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Chinese Economy; Speed Bump or Crash?

by | October 1, 2015

Chinese Economy; Speed Bump or Crash?

by | October 1, 2015

Seeing the nature of our company, employees of 1421 Consulting Group (1421) get a lot of questions about the seeming economic decline which has occurred over the past period in China. We understand like no others that lately the Western news has sketched a situation which might be of concern to people. However what is the real situation and what does this situation entail for local entrepreneurs and WFOE owners alike, including 1421?

To provide a good overview of the consequences, it is perhaps wise to recap what has happened in the Chinese economy over the past months. The mayor point of concern has been the three crashes of the Shanghai stock exchange. On the 12th of June the stock market began to plummet within three weeks’ time, falling over 30 percent. On the 27th of July, after three stable weeks, the Shanghai Index fell again with 8.5 percent. Finally, on August the 24th there was a final “Black Monday” where again 8.49 percent of its value was lost, followed by Tuesday the 25th with a loss of over 7 percent.

Shanghai stock exchange

Seen over the year, these three major drops of the Shanghai stock exchange caused the stock market to slightly decreased since January 2015. Starting December 2014 the Shanghai stock exchange was on a rather rapid rise. In the lead up to the crash individual investors have inflated the stock market through massive investments. As a result investors then faced the so called “margin calls” on their acquired stock. Margin calls required the individual investors to pay funds. If unwilling or unable, the broker can sell the investor’s securities. Seeing many of the individual investors bought the stocks with loans, they started to sell their stocks amass, leading up to the crash.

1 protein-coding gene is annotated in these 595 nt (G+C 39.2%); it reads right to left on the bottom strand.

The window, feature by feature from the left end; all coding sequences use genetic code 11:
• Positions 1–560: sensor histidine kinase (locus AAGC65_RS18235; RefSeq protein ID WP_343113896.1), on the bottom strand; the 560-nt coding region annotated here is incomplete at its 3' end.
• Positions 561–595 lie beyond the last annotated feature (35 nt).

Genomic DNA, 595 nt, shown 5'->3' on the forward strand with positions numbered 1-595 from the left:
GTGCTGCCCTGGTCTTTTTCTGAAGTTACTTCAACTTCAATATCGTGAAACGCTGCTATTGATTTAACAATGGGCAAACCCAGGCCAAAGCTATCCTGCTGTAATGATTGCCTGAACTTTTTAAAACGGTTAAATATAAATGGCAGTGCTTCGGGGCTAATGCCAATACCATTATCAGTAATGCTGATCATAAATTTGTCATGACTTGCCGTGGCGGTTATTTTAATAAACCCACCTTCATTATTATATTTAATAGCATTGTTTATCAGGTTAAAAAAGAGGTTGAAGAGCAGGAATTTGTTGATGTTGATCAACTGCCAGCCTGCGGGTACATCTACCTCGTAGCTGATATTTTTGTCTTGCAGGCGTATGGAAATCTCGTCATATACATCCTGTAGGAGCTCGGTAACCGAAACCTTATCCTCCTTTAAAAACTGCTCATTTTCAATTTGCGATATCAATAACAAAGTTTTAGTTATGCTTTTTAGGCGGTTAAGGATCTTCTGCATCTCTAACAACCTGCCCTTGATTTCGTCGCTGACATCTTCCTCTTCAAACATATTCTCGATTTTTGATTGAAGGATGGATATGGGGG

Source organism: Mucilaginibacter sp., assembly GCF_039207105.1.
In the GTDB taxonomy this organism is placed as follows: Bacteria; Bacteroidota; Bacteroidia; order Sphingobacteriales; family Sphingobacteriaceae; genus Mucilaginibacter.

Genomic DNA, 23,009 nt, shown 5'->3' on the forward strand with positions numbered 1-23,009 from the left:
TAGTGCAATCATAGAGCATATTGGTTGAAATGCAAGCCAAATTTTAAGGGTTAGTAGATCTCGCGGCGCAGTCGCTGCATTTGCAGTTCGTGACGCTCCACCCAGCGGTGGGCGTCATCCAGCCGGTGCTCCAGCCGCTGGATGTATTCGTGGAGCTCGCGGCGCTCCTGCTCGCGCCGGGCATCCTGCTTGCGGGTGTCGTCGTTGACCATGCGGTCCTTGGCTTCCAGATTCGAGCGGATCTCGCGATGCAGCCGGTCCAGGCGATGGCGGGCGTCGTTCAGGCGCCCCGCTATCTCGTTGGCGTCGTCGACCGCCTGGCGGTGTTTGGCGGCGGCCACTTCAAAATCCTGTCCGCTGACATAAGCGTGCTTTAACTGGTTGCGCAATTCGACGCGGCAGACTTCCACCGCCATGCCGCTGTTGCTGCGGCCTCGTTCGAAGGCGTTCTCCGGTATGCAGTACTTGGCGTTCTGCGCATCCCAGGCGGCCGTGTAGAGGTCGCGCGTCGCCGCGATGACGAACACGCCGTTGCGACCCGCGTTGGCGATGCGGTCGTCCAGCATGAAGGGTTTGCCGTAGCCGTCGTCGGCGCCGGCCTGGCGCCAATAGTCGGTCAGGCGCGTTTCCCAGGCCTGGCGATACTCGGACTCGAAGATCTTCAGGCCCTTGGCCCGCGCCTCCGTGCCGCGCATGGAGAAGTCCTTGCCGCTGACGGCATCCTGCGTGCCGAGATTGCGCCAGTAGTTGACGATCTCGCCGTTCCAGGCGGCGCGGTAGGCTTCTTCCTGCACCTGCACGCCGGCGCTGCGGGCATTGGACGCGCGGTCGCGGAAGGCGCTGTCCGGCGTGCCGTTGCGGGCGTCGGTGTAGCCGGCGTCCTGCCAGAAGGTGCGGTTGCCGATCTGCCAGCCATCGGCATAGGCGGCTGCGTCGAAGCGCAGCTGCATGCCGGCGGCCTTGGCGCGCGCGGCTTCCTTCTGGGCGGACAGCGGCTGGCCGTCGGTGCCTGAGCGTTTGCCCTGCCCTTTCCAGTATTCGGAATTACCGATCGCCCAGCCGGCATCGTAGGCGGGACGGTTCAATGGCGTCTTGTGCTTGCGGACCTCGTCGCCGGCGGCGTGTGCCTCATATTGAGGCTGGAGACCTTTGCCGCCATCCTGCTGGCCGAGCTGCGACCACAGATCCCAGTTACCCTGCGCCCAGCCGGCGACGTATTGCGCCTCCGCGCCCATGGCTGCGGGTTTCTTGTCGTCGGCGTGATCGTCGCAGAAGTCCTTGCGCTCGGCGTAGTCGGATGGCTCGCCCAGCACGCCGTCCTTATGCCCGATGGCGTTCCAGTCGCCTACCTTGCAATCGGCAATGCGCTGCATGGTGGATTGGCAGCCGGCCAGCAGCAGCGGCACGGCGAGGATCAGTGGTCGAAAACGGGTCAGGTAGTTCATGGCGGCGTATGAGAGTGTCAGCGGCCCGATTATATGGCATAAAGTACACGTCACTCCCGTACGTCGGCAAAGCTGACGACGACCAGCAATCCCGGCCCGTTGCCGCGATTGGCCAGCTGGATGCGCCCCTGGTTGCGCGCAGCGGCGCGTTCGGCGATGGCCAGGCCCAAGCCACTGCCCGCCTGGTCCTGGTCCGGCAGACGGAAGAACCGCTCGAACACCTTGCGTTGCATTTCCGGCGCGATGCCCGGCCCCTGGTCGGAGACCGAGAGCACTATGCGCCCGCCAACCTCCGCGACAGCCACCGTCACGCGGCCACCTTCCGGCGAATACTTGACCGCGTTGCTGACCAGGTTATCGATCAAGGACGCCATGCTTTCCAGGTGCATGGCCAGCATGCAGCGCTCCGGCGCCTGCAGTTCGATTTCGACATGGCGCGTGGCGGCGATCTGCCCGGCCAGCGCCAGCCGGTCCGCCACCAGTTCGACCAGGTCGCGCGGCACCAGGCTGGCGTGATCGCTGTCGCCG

But what is the influence of the crash of the largest stock market in China on the Chinese economy? We Western people see and feel the importance of our stock exchanges on our economies, but is that the same in China?  Although the Chinese government’s actions after the three crashes seem to imply that the influence on the Chinese economy is equal to the Western economy, the reality is different. The so called free-float value of Chinese markets combined, which is the amount available for trading, is less than a third of the Chinese Gross Domestic Product (GDP). In Western economies the free-float value is more than 100%. The amount of household financial assets invested in the Chinese stock market is also very low, under 15%. Who then did suffer from the crash? Mainly international companies have led heavy losses.

Obviously the bad news will influence the positive public opinion about the economy but is there any sense of panic amongst the people? If you look at the streets of all the big cities, you see and feel the economy is still on the rise. The influence therefore on the local entrepreneurs and WFOE owners is not measurable, if present at all. For Western companies considering the Chinese market the advice would remain the same, if it strategically fits your company, the Chinese market remains one of vast opportunities. As for concerns about 1421; we are happily looking forward to the prosperous future of China and ourselves.

What happened in the year 1421?

From 1421 to 1423, during the Ming Dynasty of China under Emperor Zhu Di (朱棣) the fleets of Admiral Zheng He (鄭和), commanded by the Chinese captains, discovered Australia, New Zealand, the Americas, Antarctica, the Northeast Passage; and circumnavigated Greenland.

Due to this endeavour we can conclude that “1421 is the year that the Chinese discover the world”.

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